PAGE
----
There were more than a couple of candidates for promotion on the Baby Buds last season as injury call-ups when one of the big boys went down at the ACC. Adam Mair (since traded to the Los Angeles Kings), Donald Maclean, Jeff Farkas, Mikael Hakansson (since returned to Djurgarten in the SEL), even Alyn McCauley (who actually did make the playoff roster) all had more experience than Alexei Ponikarovsky at the pro level. Nonetheless when the dust cleared it was the big Ukranian who played more NHL games with Toronto than any of them by the campaign’s end with 22. While it is true his stats didn’t overwhelm anyone, it can also be said that playing in the bottom half of the forward rotation, mostly on the fourth line, didn’t help matters any. However, there is much more to any hockey player than statistics and #39 showed in his limited trial that he could be at least Adam Mair’s equal in a checking role (thus opening the door for that transaction).
Ponikarovsky’s game starts with his size 6’4″ 210 pounds and mobility which is above average for his measurements. He uses his big frame not so much to bang and crash the way, say, a Darcy Tucker would, but more in a shielding manner ala Mats Sundin. On more than a few occasions the Leaf farmhand demonstrated he could make himself an imposing obstacle in the corners when others went fishing for the puck. He was simply to big to splatter and too quick to get an angle on. He also showed a willingness to hustle back and take a man after a turnover deep in the offensive zone which is imperative in the Leafs transition offense. What went missing, of course, was the offense. Even in rookie camp last season Ponikarovsky showed some awkwardness in the early going on this front almost not trusting himself to get it done. A brilliant offensive play was followed up by one that was decidedly lacklustre. As the year went on though, he started hitting his stride a bit, getting used to level of competition and his new responsibilities higher up on the St. John’s food chain.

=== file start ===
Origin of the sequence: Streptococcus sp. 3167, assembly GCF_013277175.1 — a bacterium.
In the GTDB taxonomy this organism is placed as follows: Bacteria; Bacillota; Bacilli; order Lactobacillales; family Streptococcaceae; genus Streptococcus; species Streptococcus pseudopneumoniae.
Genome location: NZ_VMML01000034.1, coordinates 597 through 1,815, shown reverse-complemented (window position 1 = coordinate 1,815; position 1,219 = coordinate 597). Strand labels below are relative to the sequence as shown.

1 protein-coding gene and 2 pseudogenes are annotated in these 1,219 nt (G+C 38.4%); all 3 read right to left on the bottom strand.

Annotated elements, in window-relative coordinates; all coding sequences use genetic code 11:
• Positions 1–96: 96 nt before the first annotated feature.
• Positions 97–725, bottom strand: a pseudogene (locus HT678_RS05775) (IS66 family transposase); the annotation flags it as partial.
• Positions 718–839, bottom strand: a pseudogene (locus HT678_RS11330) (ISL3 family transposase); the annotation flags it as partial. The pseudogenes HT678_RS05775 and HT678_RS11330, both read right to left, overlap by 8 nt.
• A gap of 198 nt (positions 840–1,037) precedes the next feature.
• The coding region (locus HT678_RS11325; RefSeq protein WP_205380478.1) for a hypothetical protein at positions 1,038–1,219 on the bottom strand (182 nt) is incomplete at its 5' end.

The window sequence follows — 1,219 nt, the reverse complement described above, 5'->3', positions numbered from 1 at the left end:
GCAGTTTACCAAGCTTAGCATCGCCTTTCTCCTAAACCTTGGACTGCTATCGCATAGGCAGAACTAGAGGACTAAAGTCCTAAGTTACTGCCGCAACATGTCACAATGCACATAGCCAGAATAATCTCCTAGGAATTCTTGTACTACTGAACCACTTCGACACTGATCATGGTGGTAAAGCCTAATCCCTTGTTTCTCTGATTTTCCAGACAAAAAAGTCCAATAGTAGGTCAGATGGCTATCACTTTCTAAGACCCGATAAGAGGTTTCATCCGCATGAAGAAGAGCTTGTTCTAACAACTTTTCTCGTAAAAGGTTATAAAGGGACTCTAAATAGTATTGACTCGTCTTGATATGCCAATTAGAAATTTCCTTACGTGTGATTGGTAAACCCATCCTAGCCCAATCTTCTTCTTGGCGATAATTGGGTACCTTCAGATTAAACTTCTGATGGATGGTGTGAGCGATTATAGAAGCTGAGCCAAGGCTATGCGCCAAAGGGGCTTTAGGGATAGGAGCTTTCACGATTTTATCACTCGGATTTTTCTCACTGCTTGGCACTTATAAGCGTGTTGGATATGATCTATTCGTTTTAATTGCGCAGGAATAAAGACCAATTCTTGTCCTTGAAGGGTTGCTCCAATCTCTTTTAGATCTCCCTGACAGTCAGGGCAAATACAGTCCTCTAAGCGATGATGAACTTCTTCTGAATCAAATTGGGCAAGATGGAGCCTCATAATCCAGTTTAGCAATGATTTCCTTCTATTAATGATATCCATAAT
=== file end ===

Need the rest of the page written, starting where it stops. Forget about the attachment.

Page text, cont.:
This time out expect him to line up on the outside in an effort to free him somewhat from the defensive assignments that accompany a player in the pivot and be centered by one of Bob Wren, Luca Cereda, Alyn McCauley (if he doesn’t make the big team). This will allow him to be a bit more selfish with the puck on offense (he had twice as many assists as goals last season) and thereby improve on his offensive skills. The big guy may actually spend more time on The Rock as he did last year, but this is not to be construed as a step back. Rather, this is his opportunity to take a step forward to make a claim on a roster spot in 2002/2003.